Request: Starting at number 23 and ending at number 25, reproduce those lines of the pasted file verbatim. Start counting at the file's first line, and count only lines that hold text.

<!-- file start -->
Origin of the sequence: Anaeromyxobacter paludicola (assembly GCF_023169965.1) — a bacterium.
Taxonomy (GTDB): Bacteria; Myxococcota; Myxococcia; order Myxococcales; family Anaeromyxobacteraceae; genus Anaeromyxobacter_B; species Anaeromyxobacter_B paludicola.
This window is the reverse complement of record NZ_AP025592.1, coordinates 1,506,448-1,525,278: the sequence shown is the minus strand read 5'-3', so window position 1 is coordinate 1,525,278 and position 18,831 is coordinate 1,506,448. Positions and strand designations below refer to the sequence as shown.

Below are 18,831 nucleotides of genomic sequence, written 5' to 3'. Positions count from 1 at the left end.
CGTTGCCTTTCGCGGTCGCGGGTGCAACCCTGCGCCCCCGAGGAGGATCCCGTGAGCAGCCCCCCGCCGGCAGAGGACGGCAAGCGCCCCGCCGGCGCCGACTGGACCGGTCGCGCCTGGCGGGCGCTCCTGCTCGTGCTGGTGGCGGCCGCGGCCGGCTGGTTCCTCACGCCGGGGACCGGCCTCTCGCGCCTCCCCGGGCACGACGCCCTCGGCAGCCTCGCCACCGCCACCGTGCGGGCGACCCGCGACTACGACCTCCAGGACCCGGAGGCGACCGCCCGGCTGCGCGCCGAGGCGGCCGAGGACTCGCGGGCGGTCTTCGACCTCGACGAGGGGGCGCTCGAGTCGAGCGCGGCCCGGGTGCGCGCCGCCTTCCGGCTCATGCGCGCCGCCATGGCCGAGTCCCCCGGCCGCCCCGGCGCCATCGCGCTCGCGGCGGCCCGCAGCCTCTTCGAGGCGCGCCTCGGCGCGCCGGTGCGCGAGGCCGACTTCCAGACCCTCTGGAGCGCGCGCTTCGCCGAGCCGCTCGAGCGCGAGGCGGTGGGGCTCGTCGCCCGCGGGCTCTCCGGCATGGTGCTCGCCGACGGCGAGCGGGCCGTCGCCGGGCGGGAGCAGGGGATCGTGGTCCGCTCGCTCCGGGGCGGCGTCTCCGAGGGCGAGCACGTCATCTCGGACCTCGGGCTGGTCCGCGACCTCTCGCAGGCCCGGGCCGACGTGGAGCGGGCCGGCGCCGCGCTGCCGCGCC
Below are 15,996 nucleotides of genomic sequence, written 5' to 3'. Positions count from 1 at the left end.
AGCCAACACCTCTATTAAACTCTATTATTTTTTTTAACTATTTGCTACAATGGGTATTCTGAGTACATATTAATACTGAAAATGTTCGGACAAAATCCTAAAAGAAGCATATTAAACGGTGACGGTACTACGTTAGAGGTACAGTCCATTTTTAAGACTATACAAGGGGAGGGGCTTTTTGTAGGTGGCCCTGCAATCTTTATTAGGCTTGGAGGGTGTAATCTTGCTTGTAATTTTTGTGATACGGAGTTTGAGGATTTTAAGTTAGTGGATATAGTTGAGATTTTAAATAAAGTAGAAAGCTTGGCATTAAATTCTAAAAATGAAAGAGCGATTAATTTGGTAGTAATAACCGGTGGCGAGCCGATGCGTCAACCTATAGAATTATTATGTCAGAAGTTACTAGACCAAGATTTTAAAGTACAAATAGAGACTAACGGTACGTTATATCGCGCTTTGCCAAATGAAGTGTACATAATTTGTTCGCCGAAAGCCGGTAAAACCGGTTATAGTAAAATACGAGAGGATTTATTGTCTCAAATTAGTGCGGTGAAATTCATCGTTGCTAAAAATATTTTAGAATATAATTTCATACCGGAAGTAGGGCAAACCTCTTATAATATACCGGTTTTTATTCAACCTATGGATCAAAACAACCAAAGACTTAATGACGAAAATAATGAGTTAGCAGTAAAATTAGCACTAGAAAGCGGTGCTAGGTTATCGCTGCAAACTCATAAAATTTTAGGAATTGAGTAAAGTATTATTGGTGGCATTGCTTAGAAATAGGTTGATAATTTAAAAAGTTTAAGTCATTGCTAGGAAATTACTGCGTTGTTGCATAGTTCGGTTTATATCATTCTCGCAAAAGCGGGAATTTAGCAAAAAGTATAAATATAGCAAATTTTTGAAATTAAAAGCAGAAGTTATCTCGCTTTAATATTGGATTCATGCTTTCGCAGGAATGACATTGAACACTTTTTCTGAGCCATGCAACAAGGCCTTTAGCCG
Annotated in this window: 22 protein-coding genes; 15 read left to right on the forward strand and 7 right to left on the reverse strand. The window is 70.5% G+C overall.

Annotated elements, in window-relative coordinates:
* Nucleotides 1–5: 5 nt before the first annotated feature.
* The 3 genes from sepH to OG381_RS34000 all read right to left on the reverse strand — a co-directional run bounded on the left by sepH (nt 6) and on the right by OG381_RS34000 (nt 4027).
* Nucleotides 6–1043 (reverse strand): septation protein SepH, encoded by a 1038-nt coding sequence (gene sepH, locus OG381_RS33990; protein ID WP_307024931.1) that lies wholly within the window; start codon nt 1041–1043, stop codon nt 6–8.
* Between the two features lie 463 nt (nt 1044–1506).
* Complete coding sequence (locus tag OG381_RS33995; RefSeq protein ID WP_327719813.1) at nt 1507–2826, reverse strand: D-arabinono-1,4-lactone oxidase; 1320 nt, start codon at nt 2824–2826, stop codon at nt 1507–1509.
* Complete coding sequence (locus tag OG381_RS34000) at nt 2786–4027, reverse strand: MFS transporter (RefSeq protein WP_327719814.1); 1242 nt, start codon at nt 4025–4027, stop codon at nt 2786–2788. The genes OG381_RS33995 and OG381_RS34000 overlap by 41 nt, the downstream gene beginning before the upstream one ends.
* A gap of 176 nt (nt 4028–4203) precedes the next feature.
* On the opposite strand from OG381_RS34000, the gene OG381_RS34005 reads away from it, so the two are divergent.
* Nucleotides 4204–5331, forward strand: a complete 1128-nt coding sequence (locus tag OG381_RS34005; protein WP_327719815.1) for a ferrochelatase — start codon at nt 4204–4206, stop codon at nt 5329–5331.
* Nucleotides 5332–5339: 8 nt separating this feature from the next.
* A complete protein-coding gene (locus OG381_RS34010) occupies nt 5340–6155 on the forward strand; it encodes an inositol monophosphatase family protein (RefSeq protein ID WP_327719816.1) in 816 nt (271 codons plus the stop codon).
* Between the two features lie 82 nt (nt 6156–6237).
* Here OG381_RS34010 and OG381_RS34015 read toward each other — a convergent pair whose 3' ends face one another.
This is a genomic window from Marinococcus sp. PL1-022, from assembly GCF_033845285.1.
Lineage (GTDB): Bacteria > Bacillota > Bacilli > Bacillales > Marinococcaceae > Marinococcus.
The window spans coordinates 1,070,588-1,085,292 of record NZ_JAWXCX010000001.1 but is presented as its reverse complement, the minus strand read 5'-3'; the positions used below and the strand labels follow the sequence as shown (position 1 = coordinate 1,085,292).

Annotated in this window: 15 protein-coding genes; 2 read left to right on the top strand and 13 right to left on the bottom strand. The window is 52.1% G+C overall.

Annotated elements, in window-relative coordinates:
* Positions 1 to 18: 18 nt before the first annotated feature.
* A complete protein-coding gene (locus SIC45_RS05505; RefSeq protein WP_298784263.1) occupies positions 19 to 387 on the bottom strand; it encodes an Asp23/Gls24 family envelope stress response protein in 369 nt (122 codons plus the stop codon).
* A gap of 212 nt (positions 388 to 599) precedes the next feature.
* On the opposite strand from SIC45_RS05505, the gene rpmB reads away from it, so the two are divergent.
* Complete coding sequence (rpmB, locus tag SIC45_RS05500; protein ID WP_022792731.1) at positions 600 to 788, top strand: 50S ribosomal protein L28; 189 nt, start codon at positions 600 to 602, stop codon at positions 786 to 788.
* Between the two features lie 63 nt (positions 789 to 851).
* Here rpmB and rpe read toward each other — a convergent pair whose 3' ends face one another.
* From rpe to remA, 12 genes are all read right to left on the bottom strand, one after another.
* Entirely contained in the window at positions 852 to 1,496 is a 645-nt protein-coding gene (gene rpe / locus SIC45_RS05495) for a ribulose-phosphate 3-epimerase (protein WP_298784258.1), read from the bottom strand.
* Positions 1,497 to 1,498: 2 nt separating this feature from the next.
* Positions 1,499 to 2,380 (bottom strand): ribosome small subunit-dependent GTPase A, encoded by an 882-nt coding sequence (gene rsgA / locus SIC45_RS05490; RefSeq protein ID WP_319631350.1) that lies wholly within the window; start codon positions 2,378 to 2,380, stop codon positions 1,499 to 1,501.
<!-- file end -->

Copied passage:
This is a genomic window from Marinococcus sp. PL1-022, from assembly GCF_033845285.1.
Lineage (GTDB): Bacteria > Bacillota > Bacilli > Bacillales > Marinococcaceae > Marinococcus.
The window spans coordinates 1,070,588-1,085,292 of record NZ_JAWXCX010000001.1 but is presented as its reverse complement, the minus strand read 5'-3'; the positions used below and the strand labels follow the sequence as shown (position 1 = coordinate 1,085,292).